The commercial prosperity of this sector has yet to be completely unlocked, although it has the potential to greatly reduce the country's import bill. In 2013, Lindar Industries was granted a logging concession to cut pine trees on Abaco for commercial and residential development. If more opportunities like this are presented, then Abaconians can see a boost in employment, economic activity and opportunities for small to medium-sized enterprises (SMEs).
It is, however, easier said than done. These types of projects require political will, and a significant and efficient source of capital. If not, residents will be left staring at abandoned machines and a damaged landscape. Abaco is no stranger to the forestry industry, and its history dates to as early as the 1940s and 1960s. The late 1950s was a learning period for future investors, especially when the Abaco Lumber Company moved to Grand Bahama in 1944 after the supply of useful pine in Abaco had been drained. The lumber company was originally known as the Bahamas Timber Company, and was purchased by Wallace Groves in 1946. The island still has room for more businesses in the industry. After all, everyone needs a little competition.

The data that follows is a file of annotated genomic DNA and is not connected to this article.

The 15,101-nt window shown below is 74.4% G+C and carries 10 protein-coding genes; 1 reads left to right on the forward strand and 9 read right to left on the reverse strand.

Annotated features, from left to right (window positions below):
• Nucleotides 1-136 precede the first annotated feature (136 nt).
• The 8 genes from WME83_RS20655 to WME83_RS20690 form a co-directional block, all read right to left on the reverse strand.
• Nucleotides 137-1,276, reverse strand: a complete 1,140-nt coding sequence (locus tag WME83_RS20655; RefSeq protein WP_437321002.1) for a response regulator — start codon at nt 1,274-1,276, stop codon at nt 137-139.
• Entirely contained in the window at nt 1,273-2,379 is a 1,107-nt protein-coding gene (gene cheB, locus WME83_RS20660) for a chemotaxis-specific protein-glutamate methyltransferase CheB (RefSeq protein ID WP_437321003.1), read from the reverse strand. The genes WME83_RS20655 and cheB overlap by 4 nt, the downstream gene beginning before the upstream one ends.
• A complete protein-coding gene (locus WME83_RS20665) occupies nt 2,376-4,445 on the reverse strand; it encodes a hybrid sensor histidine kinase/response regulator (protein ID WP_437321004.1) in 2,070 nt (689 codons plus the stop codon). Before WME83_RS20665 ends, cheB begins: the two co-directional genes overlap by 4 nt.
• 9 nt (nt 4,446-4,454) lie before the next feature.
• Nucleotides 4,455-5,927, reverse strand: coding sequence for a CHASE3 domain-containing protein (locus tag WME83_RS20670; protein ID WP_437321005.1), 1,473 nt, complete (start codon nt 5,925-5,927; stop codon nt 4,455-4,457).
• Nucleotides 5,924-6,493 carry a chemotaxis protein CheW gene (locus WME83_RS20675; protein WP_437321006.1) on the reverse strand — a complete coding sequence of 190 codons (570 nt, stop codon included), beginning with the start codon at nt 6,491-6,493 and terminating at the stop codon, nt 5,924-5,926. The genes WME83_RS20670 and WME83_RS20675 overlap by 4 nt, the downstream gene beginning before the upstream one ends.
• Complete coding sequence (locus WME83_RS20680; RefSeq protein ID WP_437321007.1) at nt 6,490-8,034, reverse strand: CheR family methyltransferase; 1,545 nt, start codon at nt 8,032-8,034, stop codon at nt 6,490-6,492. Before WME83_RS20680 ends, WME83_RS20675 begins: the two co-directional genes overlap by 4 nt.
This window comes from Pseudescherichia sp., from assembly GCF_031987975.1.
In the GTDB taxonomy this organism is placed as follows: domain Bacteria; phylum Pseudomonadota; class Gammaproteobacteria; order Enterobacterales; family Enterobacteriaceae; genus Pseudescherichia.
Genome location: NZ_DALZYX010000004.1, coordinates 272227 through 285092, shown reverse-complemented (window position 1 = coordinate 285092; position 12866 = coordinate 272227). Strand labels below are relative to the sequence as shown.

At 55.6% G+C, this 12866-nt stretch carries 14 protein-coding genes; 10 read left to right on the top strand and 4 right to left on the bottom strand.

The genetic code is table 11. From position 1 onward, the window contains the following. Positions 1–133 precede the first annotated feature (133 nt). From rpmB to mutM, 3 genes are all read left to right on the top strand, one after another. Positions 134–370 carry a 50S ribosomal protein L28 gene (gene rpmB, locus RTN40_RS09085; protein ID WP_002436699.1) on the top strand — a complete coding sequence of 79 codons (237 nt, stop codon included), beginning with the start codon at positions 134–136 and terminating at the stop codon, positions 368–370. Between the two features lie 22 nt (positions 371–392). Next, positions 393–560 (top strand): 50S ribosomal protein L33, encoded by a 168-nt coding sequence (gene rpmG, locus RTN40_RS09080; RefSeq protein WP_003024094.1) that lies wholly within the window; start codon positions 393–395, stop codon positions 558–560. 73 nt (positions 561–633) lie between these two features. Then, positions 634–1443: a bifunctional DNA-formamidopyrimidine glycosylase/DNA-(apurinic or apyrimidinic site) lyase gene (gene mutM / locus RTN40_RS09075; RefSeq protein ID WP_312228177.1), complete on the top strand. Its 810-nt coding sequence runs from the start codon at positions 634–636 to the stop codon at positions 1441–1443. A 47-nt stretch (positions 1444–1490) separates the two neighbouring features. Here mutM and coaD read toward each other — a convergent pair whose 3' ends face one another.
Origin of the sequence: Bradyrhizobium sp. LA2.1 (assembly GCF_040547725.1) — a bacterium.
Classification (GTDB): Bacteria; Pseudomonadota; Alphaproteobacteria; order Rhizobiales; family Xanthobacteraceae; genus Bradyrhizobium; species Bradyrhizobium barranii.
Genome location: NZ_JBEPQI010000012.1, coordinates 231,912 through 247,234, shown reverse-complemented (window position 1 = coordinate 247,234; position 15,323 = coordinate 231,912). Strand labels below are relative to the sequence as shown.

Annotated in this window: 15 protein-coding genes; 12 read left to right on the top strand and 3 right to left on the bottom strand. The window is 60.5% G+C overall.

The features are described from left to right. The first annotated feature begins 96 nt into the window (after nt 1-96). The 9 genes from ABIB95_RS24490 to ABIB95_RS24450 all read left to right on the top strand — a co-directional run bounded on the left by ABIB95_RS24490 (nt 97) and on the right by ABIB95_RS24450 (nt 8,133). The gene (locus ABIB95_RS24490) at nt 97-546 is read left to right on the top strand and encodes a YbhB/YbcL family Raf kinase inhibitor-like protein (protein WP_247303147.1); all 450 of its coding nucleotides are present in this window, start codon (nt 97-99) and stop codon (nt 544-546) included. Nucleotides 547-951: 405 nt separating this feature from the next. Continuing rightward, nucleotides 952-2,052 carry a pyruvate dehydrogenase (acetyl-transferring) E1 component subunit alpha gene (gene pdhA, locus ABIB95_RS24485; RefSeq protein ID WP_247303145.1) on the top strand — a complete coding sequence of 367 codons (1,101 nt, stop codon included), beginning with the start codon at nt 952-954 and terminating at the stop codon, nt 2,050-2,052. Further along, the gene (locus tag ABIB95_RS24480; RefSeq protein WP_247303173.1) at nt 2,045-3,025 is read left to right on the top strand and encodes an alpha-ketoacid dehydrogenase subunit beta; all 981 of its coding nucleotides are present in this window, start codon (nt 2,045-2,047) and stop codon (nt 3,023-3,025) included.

Hotels and Resorts
In there was ever a doubt about Abaco's potential in tourism, think again. This island has some of the most picturesque boutique hotels and resorts in the Bahamas. Words can only do a little justice in describing the Abaco Beach Resort, Green Turtle Club Resort & Marina, Treasure Cay Beach Marina & Gold Resort and the Delphi Club Bonefish Lodge. Notice that each of these resorts offer more than just a bed and fine dining.